Exports pick-up expected to revive manufacturing

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The Independent Online
MANUFACTURING industry is expected to emerge from recession in the next four months as export orders pick up and high street spending gathers pace, figures from the Confederation of British Industry and the Bank of England suggested yesterday.

The pound opened at a record low of DM2.3157 on concern that the Government might cut interest rates again to ensure recovery. But speculators took profits during the day by cashing in short positions. This lifted sterling 1.27 pfennigs above Wednesday's close to end the day at DM2.3381.

Optimism among manufacturers has risen to a nine-month high, according to the CBI's latest monthly survey. Some 26 per cent expect to step up production in the next four months, with 17 per cent expecting to produce less.

This suggests that factory output in the four months to April will be about 0.75 per cent up on the previous four months, according to a Midland Global Markets computer model that corrects for the usual over-optimism in the survey. This rate of increase was last seen at the beginning of 1992.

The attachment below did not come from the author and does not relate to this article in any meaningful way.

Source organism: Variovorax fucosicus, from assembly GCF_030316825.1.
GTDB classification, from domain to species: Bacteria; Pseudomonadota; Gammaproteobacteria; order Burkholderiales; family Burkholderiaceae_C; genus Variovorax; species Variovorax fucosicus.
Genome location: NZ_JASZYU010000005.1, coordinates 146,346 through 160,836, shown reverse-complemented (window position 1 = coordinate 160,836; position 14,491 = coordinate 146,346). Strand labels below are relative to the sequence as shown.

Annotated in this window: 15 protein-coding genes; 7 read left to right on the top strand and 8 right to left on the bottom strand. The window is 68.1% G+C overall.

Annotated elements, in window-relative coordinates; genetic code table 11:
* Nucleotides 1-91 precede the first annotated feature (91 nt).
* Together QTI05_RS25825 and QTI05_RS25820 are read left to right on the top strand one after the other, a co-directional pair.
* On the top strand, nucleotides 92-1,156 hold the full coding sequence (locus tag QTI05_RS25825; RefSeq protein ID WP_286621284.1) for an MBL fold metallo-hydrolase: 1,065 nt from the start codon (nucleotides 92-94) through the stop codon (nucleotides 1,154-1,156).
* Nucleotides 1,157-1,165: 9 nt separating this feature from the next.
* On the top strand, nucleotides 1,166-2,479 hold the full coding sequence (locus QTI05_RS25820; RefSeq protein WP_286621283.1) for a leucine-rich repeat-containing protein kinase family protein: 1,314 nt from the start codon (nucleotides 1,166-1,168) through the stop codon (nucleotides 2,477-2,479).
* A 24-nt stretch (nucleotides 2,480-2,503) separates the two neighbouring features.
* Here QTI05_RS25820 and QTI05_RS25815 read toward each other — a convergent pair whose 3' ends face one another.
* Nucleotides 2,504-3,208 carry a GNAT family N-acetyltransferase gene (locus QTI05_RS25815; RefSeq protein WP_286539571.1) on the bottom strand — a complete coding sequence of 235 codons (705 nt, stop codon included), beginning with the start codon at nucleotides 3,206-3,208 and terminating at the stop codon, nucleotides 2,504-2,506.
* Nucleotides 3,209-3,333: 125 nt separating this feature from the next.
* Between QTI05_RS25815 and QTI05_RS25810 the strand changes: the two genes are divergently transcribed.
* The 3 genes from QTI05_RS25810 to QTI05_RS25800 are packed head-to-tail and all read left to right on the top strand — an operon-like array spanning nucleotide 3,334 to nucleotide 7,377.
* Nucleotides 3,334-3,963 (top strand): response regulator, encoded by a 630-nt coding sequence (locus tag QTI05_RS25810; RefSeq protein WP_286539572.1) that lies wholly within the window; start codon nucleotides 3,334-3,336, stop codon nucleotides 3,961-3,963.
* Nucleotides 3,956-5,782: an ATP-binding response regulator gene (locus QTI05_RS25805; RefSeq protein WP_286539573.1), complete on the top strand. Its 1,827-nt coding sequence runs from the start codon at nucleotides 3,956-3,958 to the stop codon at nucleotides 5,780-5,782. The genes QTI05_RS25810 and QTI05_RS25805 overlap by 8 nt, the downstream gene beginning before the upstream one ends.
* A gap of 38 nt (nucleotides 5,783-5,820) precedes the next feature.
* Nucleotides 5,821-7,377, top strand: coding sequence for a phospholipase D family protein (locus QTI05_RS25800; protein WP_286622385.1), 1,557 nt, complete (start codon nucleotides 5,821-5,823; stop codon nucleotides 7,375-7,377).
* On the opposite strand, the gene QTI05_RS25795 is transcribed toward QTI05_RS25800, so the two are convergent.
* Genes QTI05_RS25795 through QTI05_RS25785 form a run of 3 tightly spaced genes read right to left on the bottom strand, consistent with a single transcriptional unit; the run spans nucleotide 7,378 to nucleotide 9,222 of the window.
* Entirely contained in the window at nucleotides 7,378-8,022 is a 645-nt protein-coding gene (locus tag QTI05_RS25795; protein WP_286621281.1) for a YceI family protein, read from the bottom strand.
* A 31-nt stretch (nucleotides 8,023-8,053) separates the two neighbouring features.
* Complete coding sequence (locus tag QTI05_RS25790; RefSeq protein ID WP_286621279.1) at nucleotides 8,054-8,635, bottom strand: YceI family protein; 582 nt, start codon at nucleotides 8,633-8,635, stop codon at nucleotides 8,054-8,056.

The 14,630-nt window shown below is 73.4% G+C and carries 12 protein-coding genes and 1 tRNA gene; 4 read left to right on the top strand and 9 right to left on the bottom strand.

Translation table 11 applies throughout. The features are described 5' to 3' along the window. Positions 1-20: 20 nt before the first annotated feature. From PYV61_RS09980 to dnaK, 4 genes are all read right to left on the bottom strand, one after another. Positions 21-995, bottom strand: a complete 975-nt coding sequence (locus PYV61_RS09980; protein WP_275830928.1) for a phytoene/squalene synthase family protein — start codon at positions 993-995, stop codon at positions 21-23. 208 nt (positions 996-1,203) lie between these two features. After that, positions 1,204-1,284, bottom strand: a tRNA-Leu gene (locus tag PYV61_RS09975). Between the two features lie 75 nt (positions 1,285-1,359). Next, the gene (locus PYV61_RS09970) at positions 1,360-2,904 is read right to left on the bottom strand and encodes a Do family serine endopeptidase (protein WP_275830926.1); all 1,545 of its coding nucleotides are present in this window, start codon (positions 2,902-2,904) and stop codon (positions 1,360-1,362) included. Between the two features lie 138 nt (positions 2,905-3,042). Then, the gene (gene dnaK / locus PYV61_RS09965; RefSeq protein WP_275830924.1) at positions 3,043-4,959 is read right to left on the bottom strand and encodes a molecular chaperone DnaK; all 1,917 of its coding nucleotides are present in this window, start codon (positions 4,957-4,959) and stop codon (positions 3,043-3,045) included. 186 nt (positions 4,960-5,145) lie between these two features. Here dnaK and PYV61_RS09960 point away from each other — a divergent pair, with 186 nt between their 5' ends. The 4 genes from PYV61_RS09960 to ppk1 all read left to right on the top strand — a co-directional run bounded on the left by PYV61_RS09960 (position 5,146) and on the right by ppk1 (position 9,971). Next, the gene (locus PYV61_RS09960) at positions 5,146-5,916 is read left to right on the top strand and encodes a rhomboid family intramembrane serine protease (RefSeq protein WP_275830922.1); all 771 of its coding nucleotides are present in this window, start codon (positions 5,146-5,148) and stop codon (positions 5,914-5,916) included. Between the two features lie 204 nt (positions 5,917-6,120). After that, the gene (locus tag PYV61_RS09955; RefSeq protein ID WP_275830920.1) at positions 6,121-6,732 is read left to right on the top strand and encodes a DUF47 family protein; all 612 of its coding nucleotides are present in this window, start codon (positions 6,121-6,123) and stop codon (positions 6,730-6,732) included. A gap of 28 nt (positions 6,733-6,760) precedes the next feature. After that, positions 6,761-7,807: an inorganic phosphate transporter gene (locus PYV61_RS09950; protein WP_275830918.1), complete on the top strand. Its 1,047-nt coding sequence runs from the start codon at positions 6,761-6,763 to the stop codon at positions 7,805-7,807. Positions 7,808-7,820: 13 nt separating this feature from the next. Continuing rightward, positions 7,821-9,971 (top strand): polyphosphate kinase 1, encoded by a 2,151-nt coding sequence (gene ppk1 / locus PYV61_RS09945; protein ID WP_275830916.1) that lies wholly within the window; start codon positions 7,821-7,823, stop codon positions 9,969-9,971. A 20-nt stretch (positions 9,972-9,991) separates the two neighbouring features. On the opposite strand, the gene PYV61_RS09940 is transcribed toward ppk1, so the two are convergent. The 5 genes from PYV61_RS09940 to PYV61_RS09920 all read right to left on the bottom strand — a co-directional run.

Bank of England figures also suggest the revival in high street spending may be gathering pace. The narrow money supply measure M0 - largely cash - is on course to have grown 4.6 per cent in the year to February, up from 4.1 per cent last month and above the Treasury's 4 per cent target ceiling. M0 is seen as a good contemporaneous indicator of consumer spending.

The rise in output expectations reported by the CBI reflects a sharp improvement in export orders, as sterling's fall since Black Wednesday has made British goods cheaper in overseas markets. Order books are at their most buoyant since August 1990. But stocks of unsold goods are still excessive, suggesting a revival in demand may be met from the storeroom shelf.

The revival in orders and output expectations has left manufacturers more confident they will be able to increase prices in the next four months. Some 26 per cent expect to raise prices, compared with 14 per cent who expect to cut them.

The Midland Global Markets model suggests the CBI survey is consistent with a rise in factory gate inflation to about 4.25 per cent by mid-year, compared with January's 3.5 per cent.